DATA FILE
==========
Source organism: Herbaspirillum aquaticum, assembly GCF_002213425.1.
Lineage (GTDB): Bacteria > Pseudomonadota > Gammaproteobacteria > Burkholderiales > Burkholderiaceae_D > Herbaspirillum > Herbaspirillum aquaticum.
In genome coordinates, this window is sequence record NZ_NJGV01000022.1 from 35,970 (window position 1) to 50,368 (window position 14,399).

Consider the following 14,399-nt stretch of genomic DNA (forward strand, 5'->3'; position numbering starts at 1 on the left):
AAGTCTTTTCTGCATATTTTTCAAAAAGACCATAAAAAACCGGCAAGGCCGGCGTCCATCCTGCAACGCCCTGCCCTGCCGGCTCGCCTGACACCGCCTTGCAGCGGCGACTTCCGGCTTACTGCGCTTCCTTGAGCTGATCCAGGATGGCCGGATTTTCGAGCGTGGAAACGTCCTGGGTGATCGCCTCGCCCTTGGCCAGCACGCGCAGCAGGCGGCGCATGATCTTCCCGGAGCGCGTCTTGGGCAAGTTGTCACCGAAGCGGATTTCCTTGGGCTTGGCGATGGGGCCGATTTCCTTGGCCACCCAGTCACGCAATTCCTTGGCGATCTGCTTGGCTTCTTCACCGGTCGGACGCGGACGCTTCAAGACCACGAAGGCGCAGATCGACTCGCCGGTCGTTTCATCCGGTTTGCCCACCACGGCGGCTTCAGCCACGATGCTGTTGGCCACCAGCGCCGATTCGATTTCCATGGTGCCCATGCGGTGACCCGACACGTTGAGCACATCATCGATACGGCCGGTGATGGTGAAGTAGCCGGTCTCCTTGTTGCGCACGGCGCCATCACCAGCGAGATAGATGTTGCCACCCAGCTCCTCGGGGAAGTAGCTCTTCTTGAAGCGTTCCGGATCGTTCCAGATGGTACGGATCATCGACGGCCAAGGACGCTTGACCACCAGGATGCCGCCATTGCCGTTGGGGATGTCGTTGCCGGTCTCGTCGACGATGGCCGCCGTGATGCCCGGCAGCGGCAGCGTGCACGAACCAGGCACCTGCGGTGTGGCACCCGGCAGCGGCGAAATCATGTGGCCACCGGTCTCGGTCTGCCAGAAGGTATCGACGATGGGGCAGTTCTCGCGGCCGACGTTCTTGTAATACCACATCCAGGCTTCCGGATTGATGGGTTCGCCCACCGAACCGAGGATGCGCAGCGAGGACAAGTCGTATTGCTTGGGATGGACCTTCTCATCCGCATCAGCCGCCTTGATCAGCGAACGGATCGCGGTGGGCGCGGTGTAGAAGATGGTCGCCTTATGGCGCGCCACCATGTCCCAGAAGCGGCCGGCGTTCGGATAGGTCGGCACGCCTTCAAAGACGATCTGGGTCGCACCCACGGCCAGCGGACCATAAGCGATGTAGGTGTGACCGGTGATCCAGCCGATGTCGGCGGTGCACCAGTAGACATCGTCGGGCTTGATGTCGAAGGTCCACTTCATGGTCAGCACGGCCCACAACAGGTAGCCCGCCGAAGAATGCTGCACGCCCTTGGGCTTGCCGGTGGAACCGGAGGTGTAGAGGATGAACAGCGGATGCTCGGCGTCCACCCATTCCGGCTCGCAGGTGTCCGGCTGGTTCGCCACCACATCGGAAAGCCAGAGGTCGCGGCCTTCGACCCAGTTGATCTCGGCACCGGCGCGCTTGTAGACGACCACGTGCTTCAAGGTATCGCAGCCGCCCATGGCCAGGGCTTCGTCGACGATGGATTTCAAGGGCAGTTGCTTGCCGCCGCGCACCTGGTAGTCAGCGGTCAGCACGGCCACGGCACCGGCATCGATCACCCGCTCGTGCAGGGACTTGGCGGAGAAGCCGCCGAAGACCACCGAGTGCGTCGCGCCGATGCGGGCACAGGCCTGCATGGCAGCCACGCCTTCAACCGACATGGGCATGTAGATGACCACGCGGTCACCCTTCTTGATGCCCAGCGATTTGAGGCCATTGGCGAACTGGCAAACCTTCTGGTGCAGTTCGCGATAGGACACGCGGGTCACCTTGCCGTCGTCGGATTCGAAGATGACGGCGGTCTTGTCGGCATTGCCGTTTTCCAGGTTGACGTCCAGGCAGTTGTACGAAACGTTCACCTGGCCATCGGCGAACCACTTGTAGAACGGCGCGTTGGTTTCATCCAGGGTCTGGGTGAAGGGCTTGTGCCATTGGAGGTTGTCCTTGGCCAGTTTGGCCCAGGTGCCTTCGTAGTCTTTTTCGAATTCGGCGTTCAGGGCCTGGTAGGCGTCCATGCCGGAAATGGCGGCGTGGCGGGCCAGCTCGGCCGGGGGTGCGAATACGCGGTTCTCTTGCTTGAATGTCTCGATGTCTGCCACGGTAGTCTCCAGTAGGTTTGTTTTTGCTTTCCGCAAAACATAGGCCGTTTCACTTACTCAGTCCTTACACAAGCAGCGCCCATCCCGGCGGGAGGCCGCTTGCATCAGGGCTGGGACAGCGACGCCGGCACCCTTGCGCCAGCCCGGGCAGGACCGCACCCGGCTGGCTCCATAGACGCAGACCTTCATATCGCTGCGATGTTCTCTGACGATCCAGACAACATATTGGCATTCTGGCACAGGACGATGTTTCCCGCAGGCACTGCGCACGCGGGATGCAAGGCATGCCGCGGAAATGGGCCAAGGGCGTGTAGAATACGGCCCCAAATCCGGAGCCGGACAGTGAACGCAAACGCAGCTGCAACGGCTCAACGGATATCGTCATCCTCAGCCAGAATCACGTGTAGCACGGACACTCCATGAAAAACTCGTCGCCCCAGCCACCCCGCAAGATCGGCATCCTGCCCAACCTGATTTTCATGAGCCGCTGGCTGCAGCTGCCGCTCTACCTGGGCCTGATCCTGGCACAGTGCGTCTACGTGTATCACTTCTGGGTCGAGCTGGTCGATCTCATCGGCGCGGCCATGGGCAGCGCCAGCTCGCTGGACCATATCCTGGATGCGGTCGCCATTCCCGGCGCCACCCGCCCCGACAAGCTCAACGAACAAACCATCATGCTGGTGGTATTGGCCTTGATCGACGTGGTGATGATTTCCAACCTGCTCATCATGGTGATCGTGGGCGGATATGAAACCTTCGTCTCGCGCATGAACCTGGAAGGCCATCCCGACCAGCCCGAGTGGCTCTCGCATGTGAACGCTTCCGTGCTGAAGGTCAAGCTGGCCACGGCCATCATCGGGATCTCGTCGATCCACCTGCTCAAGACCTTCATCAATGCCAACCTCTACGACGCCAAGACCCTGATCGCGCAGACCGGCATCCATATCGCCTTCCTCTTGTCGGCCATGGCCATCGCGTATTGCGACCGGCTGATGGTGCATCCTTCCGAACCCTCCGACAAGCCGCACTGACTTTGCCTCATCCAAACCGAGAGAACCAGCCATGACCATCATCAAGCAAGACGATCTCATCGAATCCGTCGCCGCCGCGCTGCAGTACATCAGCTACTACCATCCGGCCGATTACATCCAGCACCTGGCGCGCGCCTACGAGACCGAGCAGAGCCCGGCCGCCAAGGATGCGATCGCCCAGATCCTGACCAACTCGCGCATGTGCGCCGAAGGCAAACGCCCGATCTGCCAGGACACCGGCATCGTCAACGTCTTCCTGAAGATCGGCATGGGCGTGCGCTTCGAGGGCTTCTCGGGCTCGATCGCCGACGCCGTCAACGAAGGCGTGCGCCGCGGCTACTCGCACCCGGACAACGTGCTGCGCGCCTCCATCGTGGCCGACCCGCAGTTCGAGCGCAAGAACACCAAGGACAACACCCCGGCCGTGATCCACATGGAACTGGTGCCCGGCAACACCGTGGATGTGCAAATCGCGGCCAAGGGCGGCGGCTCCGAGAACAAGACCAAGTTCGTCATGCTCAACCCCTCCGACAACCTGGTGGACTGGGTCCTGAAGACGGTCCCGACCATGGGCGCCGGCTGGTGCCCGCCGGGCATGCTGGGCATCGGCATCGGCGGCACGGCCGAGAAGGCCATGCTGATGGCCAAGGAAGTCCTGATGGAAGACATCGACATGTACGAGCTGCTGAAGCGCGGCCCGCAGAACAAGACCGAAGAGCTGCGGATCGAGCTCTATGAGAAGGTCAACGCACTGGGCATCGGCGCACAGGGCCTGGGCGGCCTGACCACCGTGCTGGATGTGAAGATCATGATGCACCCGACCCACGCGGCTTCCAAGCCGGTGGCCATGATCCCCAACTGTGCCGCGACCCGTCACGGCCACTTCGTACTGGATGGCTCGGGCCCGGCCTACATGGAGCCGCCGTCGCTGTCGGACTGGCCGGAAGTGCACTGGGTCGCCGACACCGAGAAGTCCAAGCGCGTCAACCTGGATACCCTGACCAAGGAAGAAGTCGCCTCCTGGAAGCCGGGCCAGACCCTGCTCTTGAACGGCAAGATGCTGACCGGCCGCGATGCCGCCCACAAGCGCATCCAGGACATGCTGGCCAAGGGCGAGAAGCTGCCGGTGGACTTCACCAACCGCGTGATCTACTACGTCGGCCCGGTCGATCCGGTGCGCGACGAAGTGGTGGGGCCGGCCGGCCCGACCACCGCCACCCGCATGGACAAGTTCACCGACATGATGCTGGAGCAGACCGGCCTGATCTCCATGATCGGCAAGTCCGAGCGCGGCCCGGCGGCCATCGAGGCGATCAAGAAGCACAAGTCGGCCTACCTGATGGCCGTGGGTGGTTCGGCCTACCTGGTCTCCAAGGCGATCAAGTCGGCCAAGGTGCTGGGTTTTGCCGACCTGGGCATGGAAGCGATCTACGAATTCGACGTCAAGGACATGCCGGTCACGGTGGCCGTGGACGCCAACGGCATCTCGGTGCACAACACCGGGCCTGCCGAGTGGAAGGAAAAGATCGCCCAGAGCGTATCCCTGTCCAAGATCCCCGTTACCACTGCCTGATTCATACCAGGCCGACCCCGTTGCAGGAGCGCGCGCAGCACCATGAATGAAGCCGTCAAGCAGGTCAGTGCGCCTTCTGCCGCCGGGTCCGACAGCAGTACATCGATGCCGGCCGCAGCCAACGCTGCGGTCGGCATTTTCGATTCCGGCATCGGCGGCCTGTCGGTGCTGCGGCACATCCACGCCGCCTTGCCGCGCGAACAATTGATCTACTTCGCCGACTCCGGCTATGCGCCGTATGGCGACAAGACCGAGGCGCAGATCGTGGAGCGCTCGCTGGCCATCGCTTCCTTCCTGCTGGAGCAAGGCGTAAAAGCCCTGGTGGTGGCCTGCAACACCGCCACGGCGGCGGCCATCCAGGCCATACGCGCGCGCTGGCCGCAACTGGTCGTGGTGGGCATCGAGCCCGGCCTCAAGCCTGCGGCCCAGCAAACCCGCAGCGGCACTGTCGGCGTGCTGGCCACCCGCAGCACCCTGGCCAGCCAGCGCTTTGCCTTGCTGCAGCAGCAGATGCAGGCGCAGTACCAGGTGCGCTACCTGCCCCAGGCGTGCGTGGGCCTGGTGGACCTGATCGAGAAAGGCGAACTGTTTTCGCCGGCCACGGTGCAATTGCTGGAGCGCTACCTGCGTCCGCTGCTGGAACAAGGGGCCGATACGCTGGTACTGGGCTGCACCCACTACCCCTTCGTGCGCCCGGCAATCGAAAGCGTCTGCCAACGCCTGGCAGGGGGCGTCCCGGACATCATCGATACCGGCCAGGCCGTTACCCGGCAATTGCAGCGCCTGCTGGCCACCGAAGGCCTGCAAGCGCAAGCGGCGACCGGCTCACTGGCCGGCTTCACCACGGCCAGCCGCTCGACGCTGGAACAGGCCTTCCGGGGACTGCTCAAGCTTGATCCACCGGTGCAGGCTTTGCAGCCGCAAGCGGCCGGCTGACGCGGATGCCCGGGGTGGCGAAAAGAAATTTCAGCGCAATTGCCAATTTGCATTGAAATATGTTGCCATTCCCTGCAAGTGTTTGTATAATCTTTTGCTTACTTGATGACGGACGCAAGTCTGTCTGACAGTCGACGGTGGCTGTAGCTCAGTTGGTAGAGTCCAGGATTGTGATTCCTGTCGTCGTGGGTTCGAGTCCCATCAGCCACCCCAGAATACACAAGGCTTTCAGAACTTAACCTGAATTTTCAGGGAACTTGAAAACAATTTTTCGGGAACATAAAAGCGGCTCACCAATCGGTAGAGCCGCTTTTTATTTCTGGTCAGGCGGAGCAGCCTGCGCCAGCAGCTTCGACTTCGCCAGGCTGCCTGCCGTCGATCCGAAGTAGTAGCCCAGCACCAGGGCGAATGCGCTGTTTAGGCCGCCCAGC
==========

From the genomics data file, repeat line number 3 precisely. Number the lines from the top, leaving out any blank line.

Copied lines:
In genome coordinates, this window is sequence record NZ_NJGV01000022.1 from 35,970 (window position 1) to 50,368 (window position 14,399).